Just about every day, I drive along “St. Joseph Lane”…on the way to encountering my Lord in the Eucharist at daily Mass.
Our recent trip to the Holy Land gave me the chance to saunter along the “real” St. Joseph Lane…and in doing so, to encounter a delightful new dimension in my relationship with this Emmanuel, God-who-walks-among-us.
As church, we celebrate the Feast of St. Joseph today. It’s a Solemnity…so we’re instructed to pull out all the liturgical stops: The Mass includes a Gloria, three scripture readings, Creed, even a special Preface to the Eucharistic Prayer. And the message is clear, even to a sleepy-headed congregant in the pre-dawn hours of an otherwise-ordinary Tuesday: THIS saint is a very big deal – worthy of veneration. Worthy of naming both a parish and a street after.
Not to take anything away from the good man’s honor, his righteousness…but you get a slightly different take on St. Joseph when you walk the streets of Sepphoris – a city that once claimed the role of “commercial center” in Galilee.
Now, understand this: Sepphoris was still pretty much a Palestinian backwater in the 1st-century scheme of things. A world away from the glitz and glamor of Caesarea…or the power and politics of Jerusalem.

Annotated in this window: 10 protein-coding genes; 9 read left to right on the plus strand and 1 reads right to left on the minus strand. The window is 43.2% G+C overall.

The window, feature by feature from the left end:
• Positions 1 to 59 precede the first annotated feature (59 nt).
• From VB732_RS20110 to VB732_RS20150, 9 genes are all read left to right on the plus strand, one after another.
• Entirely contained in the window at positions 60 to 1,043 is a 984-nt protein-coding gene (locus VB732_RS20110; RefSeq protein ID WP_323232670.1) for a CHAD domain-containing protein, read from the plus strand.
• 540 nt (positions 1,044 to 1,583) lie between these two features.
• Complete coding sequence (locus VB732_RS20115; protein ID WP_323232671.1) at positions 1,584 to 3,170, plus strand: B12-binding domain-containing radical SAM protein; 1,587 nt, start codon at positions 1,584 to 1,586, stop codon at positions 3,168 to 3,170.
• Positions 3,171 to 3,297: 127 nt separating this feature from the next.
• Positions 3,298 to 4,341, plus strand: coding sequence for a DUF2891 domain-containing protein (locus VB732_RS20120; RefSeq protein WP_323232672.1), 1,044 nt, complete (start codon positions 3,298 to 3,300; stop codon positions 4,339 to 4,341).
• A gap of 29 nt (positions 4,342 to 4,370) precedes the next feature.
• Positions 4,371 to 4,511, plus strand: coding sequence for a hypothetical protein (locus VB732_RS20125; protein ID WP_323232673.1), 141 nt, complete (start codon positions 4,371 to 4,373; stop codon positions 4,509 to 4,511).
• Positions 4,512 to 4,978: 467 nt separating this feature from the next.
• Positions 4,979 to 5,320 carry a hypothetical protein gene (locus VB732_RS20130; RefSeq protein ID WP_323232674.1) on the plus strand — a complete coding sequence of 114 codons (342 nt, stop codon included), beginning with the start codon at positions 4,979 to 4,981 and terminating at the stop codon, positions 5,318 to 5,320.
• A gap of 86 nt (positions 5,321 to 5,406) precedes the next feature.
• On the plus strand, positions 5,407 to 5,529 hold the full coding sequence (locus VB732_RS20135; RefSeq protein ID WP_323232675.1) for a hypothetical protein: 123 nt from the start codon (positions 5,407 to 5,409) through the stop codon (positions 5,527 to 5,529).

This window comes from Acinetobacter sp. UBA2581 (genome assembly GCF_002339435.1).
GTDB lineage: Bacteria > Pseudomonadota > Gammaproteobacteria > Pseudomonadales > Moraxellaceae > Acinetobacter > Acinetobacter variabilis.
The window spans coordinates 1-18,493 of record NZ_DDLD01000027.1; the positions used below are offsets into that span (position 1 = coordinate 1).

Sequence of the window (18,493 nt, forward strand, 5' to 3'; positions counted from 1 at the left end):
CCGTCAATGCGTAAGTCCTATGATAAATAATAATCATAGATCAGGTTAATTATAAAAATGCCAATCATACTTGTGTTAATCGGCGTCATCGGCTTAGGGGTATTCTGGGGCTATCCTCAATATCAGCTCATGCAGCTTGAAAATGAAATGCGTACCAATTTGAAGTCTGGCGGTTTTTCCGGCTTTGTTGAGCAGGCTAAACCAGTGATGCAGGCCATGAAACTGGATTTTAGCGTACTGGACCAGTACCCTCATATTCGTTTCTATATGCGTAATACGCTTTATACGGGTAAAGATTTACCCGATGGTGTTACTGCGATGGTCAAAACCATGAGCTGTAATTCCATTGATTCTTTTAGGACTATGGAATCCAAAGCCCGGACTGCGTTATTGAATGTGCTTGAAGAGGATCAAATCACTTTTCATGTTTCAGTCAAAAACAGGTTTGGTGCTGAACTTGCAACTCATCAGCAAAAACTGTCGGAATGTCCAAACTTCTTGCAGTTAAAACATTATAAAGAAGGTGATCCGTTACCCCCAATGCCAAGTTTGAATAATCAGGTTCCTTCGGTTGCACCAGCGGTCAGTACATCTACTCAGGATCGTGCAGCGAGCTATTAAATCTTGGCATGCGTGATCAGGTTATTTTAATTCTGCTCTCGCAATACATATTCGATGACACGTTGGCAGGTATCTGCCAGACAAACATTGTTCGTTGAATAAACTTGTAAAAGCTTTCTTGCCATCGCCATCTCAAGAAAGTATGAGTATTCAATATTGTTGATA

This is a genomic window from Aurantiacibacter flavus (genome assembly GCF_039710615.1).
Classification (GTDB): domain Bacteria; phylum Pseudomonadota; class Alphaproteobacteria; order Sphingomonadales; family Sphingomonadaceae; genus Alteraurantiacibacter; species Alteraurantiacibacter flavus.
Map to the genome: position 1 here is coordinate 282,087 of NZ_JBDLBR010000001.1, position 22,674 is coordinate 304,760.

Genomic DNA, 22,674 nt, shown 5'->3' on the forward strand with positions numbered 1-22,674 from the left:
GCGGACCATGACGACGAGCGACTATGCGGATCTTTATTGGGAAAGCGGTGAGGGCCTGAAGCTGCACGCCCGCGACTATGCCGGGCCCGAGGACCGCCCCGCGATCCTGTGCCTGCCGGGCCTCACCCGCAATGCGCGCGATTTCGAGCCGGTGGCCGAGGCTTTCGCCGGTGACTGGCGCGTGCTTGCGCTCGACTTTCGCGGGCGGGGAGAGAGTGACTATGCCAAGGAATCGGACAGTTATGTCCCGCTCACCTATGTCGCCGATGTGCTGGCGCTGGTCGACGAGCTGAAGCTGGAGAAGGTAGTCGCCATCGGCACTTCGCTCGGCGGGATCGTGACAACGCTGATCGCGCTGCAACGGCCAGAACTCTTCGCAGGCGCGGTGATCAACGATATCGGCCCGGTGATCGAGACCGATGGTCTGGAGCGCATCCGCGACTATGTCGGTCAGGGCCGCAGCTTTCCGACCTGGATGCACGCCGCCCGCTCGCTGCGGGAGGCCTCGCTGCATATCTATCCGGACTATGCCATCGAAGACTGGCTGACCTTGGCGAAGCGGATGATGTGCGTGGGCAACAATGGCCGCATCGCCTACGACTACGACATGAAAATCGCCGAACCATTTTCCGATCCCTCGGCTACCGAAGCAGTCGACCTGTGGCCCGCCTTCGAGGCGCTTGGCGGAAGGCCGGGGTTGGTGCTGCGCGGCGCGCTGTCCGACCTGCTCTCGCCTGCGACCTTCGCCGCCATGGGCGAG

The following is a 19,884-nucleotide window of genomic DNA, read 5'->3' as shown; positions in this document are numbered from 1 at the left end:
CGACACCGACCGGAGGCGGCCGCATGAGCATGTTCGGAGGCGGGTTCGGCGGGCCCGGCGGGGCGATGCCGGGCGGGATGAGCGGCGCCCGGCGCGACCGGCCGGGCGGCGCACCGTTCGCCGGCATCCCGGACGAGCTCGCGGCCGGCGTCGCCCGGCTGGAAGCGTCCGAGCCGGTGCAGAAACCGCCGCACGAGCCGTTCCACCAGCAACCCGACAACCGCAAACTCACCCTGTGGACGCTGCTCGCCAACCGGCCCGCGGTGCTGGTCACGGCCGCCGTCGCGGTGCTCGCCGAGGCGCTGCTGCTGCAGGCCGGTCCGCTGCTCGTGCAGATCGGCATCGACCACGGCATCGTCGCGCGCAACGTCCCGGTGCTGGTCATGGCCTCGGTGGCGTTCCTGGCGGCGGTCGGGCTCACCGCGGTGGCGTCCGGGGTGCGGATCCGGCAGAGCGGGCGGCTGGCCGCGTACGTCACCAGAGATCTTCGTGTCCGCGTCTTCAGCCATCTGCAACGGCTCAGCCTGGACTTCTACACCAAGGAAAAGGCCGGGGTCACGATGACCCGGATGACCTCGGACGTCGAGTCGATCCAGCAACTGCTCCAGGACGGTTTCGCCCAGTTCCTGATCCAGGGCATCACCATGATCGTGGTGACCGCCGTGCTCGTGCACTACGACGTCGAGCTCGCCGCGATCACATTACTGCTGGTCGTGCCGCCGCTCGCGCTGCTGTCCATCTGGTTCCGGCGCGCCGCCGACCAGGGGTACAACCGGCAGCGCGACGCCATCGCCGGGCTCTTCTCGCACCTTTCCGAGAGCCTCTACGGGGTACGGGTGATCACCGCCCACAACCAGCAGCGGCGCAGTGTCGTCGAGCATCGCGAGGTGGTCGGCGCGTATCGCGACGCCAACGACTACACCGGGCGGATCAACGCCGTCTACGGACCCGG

But a tradesman could find work in Sepphoris. So it’s likely that Joseph bar-Jacob walked these very streets. Likely, too, that a young-adult Jesus would have accompanied him along this way – earning his moniker as “the carpenter’s son.”
One thing you notice is that there are grooves worn in the cobblestones in Sepphoris. Grooves worn by wagons hauling, every day, for ten thousand days.
This, then, is the real St. Joseph lane – a road this great saint walked faithfully, diligently, conscientiously…ever and always traveling well under-the-radar of the powers-that-be.
I loved meditating on the simple holiness of this Galilee guy – the man who laced up his “work sandals” day after day…rising before dawn, to trek on over from Nazareth to Sepphoris…trusting that the Lord would put a project or two on his plate…so that he could keep on keeping on – just enough, perhaps, to keep a roof over the heads of Mary and Jesus.
A great man, this Joseph bar-Jacob. He shows us how to live with Emmanuel – the overwhelming mystery of a God who desires to walk among us.
Joseph simply loves, and trusts, and laughs, and works. He gets up and goes after it every day. He believes, without ever fully comprehending the mystery, that this is precisely how God enters into the world.
Not with power and glitz and glamor and dominion. Rather, in simple measures, persistently applied.
Such righteousness, such faithfulness, might seem inconsequential at first glance. But as it turns out, it’s mighty enough to cut grooves in stone.
Let us pause now…to recall that we are in the presence of the Holy & Merciful One.